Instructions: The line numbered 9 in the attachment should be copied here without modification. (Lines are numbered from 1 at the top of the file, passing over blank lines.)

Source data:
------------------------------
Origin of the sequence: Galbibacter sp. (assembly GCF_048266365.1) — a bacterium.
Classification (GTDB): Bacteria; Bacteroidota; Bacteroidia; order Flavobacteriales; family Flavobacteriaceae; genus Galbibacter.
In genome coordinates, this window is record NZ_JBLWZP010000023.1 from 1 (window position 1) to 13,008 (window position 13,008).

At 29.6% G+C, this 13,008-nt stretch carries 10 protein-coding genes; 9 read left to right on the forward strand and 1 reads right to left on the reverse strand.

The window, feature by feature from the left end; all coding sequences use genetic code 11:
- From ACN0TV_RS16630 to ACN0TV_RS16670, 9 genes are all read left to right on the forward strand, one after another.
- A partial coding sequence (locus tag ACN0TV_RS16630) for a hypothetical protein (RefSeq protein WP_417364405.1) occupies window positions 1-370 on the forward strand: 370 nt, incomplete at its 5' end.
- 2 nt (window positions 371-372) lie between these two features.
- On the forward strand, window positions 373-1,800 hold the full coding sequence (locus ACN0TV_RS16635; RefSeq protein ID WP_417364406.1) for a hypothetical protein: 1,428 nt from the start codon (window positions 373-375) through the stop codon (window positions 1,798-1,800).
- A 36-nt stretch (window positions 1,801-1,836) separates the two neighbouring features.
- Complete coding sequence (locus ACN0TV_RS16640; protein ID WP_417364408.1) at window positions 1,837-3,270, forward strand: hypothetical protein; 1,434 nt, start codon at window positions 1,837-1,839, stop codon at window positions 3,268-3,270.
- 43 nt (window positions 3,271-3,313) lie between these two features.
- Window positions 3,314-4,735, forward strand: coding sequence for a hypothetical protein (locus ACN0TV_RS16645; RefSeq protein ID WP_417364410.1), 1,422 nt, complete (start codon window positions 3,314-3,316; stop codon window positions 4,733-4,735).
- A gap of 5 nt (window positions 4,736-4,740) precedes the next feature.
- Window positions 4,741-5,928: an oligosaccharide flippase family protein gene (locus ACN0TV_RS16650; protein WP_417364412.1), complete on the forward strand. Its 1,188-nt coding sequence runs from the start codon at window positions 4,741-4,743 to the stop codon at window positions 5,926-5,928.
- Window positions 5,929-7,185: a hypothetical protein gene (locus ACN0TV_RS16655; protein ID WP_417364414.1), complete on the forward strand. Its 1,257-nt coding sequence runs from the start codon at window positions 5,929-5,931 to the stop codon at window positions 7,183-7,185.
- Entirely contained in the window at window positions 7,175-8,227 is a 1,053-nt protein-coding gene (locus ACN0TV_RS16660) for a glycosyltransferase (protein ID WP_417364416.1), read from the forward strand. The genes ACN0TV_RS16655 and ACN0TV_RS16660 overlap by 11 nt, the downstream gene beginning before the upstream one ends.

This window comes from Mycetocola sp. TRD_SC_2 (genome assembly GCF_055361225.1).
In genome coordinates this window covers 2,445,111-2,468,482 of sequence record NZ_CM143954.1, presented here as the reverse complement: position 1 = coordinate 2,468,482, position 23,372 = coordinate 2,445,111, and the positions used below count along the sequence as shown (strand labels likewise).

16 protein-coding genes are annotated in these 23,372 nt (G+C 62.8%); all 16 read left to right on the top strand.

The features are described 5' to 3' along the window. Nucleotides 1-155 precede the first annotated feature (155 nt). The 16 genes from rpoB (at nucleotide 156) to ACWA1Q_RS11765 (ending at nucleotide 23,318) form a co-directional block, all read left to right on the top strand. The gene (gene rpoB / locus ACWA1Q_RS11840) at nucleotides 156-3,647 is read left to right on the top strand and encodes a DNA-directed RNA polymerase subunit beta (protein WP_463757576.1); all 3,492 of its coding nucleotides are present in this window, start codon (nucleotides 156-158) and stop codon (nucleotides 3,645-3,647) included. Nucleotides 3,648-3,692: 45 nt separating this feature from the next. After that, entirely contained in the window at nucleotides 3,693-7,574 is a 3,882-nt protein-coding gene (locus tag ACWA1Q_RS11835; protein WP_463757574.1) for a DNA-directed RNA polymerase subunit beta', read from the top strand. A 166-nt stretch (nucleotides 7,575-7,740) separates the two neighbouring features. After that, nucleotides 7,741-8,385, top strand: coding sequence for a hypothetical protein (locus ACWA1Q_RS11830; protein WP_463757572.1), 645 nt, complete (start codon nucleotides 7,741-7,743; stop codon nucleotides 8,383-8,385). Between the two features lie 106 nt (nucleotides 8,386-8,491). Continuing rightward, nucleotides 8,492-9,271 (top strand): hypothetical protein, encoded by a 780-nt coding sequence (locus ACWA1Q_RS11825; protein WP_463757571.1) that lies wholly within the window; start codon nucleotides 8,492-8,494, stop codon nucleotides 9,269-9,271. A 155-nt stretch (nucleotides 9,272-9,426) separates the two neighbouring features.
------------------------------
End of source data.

- On the forward strand, window positions 373-1,800 hold the full coding sequence (locus ACN0TV_RS16635; RefSeq protein ID WP_417364406.1) for a hypothetical protein: 1,428 nt from the start codon (window positions 373-375) through the stop codon (window positions 1,798-1,800).